Development of a cotton crop model that uses remote sensing data

Date

2004-08

Journal Title

Journal ISSN

Volume Title

Publisher

Texas Tech University

Abstract

A new cotton crop model able to use remote sensing data as input was developed and tested using field data sets based on GRAMI. Based on analysis of a 2002 field data set obtained at Halfway, TX, the primary parameters that affect the cotton simulation model were estimated. These included radiation use efficiency (RUE: 2.3 g MJ-1), light extinction coefficient (K: 0.9), specific leaf area (SLA: 0.01 m^2 g^-1), and a coefficient of boll production ( ã : 0.57 GDD^-1). The model also included boll growth and lint yield estimation functions. The model was first verified using cotton field data obtained at Halfway, TX, in 2002, and then validated using data sets obtained in Lamesa County, TX, in 1999 and 2001. Model verification was performed using both leaf area index (LAI) and remotely sensed ground cover (GC) data. Simulated results using LAI as input are as follows: simulated values matched with measured values with R^2 0.91-0.97 and RMSE 0.16-0.35 for LAI; with R^2 0.92-0.96 and RMSE 95.7-142.7 for AGDM; with R' 0.83-0.9 and RMSE 13.9-36.0 for boll number; with R^ 0.37 and RMSE 15.9 for harvestable boll number; and with R^2 0.5 and RMSE 153.3 for lint yield in three fields. Simulated results using remotely sensed GC as input were as follows: simulated values agreed with measured values with R^2 0.95-0.98 and RMSE 0.06-0.07 for GC; with R^ 0.91-0.95 and RMSE 94.7-131.6 for AGDM; with R^ 0.82-0.91 and RMSE 17.4-21.9 for boll number; with R^2 0.3 and RMSE 14.5 for simulated harvestable bolls; and with R^ 0.3 and RMSE 121.8 for lint yield. The validated results were as follows. Simulated values matched with measured values with R^ 0.94 and RMSE 0.12 for LAI, and with R^ 0.97 and RMSE 48.5 for AGDM in 1999 data; with R' 0.93 and RMSE 0.39 for LAI, and with R^ 0.98 and RMSE 131.1 for AGDM in 2001 data. In both years, simulated boll number, harvestable boll number, and lint yield matched with measurements with R"^ 0.88 and RMSE 19.3 for boll number; with R^2 0.73 and RMSE 12.6 for harvestable boll number; and with R^ 0.75 and RMSE 181.8 for lint yield. In general, simulated values obtained with the new cotton model showed reasonable agreements with their corresponding measurements. The new model not only has simple input requirements but is also easy to use, and applicable to regional cotton growth monitoring and lint yield mapping projects.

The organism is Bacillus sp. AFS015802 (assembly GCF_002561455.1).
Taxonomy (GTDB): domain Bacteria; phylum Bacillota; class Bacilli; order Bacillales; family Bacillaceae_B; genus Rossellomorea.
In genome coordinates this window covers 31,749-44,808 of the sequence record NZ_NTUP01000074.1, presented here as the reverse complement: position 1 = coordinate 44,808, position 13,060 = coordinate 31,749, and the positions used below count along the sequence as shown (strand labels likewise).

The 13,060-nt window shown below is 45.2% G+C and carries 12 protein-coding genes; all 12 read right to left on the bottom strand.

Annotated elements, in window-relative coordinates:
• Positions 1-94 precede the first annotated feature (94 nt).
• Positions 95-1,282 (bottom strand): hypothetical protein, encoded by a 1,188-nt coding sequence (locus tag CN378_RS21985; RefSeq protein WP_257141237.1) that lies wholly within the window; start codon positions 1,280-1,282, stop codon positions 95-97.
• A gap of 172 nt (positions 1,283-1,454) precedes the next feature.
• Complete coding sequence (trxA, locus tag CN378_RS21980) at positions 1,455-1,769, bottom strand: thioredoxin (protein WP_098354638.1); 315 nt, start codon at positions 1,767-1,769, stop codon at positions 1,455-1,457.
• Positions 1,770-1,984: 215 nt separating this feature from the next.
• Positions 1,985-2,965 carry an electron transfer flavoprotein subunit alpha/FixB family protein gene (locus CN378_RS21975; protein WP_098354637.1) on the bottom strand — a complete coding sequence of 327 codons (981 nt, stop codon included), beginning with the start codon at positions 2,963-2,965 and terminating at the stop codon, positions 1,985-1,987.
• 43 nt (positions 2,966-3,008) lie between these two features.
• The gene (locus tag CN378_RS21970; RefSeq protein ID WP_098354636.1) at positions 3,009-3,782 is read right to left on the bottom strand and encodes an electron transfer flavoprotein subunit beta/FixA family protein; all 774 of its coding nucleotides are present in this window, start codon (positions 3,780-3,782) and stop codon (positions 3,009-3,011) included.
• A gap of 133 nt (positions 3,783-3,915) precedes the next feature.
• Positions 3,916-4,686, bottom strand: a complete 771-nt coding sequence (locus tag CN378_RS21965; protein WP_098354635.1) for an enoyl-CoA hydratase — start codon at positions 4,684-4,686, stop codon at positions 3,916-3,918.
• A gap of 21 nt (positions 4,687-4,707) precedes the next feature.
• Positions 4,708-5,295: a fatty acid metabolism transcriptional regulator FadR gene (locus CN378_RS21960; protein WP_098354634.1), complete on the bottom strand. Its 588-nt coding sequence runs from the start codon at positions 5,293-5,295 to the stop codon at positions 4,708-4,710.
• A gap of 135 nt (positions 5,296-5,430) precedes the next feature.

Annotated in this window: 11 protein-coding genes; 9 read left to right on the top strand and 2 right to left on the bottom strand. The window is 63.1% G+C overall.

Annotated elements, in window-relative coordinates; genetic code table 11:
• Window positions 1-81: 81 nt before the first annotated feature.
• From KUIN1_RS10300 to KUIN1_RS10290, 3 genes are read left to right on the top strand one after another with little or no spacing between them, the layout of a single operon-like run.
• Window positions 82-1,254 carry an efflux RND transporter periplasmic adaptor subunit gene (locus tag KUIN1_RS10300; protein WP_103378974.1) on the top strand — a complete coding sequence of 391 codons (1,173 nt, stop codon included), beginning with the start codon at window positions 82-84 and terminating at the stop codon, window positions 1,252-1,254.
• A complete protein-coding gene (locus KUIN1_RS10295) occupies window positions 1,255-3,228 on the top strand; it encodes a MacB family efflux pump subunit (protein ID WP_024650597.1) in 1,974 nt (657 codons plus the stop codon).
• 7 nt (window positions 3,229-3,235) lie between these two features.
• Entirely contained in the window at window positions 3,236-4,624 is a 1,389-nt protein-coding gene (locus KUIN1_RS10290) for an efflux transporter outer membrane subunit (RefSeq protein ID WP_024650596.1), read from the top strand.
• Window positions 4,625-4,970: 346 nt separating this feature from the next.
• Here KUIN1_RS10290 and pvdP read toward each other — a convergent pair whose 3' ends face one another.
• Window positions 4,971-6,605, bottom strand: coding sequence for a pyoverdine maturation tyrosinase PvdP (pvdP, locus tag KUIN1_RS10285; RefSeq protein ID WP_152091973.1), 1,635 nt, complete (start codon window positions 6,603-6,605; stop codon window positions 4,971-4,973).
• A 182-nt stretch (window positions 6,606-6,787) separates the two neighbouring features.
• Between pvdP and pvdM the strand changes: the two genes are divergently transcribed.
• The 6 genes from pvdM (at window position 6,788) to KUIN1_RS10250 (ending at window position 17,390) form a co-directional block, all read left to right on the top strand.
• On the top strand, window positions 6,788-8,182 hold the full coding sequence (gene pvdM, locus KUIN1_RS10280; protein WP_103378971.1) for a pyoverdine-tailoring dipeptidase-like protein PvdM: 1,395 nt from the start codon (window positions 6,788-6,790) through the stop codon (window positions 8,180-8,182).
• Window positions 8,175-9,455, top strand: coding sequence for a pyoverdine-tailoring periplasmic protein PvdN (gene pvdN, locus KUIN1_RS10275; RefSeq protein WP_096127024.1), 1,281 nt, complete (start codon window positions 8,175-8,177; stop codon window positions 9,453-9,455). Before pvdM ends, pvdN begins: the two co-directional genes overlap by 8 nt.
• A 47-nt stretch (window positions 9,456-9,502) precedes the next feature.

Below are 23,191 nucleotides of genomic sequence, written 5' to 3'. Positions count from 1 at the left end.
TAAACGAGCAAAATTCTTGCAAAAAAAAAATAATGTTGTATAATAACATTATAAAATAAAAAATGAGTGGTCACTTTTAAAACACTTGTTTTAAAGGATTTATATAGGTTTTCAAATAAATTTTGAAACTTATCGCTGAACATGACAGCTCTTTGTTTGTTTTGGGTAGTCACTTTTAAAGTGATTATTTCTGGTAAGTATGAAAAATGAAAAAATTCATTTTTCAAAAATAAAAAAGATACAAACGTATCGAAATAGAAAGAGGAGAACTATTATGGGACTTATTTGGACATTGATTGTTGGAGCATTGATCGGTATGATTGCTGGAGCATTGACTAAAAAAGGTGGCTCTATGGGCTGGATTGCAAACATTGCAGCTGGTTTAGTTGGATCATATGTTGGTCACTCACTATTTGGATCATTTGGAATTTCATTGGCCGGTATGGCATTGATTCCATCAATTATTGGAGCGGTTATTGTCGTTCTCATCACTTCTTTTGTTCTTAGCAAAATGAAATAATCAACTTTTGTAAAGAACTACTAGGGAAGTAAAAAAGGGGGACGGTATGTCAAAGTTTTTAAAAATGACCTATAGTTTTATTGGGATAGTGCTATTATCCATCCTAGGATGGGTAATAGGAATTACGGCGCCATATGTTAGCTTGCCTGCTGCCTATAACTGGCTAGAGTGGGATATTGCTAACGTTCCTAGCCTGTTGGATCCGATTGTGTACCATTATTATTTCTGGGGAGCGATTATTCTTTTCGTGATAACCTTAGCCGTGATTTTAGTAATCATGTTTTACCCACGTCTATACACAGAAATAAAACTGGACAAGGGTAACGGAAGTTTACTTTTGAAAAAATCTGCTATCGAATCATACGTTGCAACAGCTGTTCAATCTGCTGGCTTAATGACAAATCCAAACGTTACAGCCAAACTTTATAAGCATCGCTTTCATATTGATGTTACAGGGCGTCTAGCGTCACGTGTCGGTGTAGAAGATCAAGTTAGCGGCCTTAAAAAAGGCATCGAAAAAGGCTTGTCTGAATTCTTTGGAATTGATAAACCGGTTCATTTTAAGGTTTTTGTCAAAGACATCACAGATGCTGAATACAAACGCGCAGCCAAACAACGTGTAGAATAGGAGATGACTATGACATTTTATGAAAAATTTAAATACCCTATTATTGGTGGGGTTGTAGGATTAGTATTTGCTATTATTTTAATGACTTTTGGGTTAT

Description

Keywords

Cotton growing -- Research, Cotton growing -- Texas, West -- Remote sensing, Crop yields -- Mathematical models -- Data processing, Cotton growing -- Computer programs

Citation